Here's why people are siding with a driverless car company after its vehicle hit a pedestrian

A driverless ride-hailing car operated by Chinese tech giant Baidu hit a pedestrian in Wuhan, China, causing a stir on social media. Many are siding with the carmaker, as the pedestrian was reportedly crossing against the light.

Baidu reported that the car started moving when the traffic light turned green and made minor contact with the pedestrian. The individual was taken to a hospital, where an examination found no obvious external injuries.

This incident highlights the challenges autonomous vehicles face in complex situations. An expert quoted by the Chinese financial news outlet Yicai noted that the technology might struggle with unpredictable behaviors, such as pedestrians or other vehicles breaking traffic laws.

Public reaction on social media

Images posted online show a person sitting on the street in front of the driverless car, which had its rooftop sensors visible. 

Comments on social media largely supported Baidu, with many pointing out that the pedestrian was at fault for breaking the law. The English-language Shanghai Daily newspaper echoed these sentiments on its social media platform.

What is Baidu, and what is its Apollo Go service?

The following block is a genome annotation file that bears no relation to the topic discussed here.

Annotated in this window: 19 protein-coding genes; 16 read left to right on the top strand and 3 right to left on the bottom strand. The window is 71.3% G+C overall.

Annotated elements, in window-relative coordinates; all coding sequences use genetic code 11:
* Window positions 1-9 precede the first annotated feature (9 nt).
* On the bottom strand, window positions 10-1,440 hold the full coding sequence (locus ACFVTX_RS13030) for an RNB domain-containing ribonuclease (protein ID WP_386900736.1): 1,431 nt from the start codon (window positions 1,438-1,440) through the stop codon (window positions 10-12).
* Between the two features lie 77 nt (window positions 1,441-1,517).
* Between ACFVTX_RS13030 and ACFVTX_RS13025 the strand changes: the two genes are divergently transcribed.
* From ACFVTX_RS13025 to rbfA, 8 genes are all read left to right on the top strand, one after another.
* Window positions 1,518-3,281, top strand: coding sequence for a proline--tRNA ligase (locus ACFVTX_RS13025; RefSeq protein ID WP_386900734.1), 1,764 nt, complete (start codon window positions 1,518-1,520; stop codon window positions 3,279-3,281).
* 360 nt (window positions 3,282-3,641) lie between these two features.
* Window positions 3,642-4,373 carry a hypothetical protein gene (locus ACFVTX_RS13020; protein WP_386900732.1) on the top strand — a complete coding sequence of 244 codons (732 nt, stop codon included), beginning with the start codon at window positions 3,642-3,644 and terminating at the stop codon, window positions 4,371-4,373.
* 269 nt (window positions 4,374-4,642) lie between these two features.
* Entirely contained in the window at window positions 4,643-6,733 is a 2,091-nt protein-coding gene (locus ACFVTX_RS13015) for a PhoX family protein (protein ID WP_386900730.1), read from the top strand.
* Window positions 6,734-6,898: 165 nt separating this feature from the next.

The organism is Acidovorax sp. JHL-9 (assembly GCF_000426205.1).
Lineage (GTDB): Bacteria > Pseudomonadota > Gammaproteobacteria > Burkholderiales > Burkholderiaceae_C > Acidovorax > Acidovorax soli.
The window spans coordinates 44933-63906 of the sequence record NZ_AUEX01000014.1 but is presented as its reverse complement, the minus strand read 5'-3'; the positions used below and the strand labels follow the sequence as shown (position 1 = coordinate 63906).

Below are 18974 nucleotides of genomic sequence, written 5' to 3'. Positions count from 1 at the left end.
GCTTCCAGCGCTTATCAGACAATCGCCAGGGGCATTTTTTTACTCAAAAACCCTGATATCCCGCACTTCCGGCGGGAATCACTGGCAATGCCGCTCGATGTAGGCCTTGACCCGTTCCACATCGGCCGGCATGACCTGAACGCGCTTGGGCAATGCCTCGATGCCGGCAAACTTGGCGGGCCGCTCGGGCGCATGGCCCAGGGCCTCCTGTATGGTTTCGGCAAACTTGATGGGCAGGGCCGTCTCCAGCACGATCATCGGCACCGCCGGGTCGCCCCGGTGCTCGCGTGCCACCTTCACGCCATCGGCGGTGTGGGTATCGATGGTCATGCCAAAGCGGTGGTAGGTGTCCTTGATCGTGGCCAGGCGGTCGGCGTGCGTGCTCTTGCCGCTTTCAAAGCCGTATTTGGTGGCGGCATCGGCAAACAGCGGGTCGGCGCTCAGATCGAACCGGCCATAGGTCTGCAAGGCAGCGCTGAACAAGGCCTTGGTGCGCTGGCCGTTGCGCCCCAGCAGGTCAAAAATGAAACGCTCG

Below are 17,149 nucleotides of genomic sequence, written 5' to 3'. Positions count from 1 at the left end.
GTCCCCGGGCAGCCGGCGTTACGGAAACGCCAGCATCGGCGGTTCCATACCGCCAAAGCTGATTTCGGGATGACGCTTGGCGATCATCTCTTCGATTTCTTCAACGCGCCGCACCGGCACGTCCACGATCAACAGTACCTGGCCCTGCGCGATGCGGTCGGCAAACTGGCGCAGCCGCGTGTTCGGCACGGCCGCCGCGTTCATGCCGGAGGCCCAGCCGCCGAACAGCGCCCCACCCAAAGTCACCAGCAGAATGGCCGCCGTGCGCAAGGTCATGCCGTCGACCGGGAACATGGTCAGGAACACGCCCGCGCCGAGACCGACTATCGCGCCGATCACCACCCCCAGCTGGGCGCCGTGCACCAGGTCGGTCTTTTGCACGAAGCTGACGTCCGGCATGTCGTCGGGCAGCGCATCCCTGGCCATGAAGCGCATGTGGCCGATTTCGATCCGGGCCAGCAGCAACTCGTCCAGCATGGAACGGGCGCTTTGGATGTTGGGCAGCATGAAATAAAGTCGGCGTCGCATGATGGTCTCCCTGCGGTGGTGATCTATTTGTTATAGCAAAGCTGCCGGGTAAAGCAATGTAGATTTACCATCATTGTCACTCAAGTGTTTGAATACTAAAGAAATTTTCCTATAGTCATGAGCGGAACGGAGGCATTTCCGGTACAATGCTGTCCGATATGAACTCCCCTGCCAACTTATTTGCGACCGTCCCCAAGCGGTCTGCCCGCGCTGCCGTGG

Beijing-based Baidu is a frontrunner in developing autonomous driving technology in China. The company’s largest "robotaxi" operation, with a fleet of 300 cars, is in Wuhan, a major city in central China.

Apollo Go, Baidu's ride-hailing service, also operates in limited parts of three other Chinese cities: Beijing, Shenzhen, and Chongqing. In May, Baidu recently launched the sixth generation of its driverless taxi, reducing the unit cost by more than half to under $30,000.

 An Apollo Robotaxi runs at Shougang Park as Baidu launches China's first driverless taxi service in the city on May 2, 2021 in Beijing, China.  (Photo by He Luqi/ via Getty Images)

Impact on the driverless car industry in the U.S.

The incident in China underscores the concern around driverless vehicles as the U.S. is on the verge of a significant increase in the deployment of autonomous vehicles. Companies like Aurora Innovation plan to roll out thousands of self-driving trucks on American highways within the next few years, the Associated Press reported in April. 

These trucks, capable of running nearly around the clock, promise to accelerate delivery times and lower costs by maintaining consistent speeds and not needing breaks.

However, the rollout faces significant public skepticism. A AAA poll found that 66% of American drivers fear riding in an autonomous vehicle. Safety advocates are concerned about the lack of federal regulations specifically covering autonomous vehicles, leaving companies to decide when their vehicles are safe enough for the roads.

Despite these concerns, companies argue that autonomous vehicles could be safer than human-driven ones. For example, Aurora's trucks have autonomously hauled freight over 1 million miles on public highways, with only a few minor incidents, all caused by human error in other vehicles. The vehicles' sensors can detect obstacles far beyond the range of human vision, enhancing their safety profile.

As the technology advances, the debate over the safety and regulation of autonomous vehicles will likely intensify, influencing both public opinion and policy in the U.S.

The Associated Press contributed to this story. It was reported from Los Angeles.